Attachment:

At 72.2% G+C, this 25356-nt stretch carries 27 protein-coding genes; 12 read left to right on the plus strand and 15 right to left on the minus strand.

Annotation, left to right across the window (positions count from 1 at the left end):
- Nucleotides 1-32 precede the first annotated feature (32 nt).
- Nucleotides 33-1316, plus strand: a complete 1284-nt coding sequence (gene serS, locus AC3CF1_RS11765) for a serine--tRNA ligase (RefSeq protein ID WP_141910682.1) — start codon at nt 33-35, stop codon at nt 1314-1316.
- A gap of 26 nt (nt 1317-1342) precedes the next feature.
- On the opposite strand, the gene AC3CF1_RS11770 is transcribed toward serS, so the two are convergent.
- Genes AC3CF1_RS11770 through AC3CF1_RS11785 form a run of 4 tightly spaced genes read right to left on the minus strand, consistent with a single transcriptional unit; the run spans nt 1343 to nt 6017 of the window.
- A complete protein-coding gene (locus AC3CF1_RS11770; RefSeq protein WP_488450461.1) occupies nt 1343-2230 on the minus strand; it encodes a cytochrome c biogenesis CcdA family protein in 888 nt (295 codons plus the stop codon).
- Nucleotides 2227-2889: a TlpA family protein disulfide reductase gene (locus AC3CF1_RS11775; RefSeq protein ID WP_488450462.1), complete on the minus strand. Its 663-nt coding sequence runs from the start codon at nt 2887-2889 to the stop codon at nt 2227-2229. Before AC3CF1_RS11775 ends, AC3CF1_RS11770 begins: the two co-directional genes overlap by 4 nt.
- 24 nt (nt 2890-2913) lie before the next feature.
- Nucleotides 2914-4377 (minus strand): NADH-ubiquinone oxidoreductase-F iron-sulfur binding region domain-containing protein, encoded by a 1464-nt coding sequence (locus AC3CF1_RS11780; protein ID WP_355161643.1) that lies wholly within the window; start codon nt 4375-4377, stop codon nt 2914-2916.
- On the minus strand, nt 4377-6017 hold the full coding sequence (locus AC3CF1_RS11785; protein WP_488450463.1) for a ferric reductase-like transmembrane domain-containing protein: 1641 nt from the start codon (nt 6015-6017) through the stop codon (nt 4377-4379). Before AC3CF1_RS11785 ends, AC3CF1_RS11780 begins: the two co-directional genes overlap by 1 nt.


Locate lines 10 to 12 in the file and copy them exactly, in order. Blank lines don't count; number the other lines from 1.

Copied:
- 24 nt (nt 2890-2913) lie before the next feature.
- Nucleotides 2914-4377 (minus strand): NADH-ubiquinone oxidoreductase-F iron-sulfur binding region domain-containing protein, encoded by a 1464-nt coding sequence (locus AC3CF1_RS11780; protein ID WP_355161643.1) that lies wholly within the window; start codon nt 4375-4377, stop codon nt 2914-2916.
- On the minus strand, nt 4377-6017 hold the full coding sequence (locus AC3CF1_RS11785; protein WP_488450463.1) for a ferric reductase-like transmembrane domain-containing protein: 1641 nt from the start codon (nt 6015-6017) through the stop codon (nt 4377-4379). Before AC3CF1_RS11785 ends, AC3CF1_RS11780 begins: the two co-directional genes overlap by 1 nt.